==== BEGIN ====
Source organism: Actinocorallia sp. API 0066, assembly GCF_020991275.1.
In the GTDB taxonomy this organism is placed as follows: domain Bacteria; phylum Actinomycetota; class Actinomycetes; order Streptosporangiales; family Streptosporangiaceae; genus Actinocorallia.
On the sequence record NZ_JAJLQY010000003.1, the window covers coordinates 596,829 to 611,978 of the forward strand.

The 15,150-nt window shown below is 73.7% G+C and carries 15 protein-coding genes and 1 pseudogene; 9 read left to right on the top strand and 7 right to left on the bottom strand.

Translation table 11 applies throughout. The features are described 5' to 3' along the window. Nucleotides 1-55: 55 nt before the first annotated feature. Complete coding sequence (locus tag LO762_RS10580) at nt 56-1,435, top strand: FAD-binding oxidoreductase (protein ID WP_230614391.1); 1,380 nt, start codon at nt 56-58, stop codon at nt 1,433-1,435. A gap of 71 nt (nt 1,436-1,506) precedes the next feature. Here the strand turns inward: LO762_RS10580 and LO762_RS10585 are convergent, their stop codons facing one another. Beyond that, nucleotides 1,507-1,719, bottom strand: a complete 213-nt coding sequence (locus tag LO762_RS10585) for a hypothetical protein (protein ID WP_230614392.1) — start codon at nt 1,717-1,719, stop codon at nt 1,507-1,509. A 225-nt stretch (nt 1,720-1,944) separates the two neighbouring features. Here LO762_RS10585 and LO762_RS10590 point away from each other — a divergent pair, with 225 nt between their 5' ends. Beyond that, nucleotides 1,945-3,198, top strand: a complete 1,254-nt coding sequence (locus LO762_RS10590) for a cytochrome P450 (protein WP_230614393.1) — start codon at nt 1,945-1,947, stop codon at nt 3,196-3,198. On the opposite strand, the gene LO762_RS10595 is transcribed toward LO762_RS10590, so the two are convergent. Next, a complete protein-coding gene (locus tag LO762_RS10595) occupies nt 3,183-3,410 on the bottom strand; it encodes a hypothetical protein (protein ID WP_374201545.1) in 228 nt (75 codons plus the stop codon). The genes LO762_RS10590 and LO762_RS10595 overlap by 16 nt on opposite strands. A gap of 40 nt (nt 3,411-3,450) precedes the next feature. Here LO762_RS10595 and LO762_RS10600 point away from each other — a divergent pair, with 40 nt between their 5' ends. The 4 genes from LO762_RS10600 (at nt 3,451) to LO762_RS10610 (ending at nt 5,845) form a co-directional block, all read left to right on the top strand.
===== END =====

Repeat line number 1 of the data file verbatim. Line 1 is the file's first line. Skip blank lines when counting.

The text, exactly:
Source organism: Actinocorallia sp. API 0066, assembly GCF_020991275.1.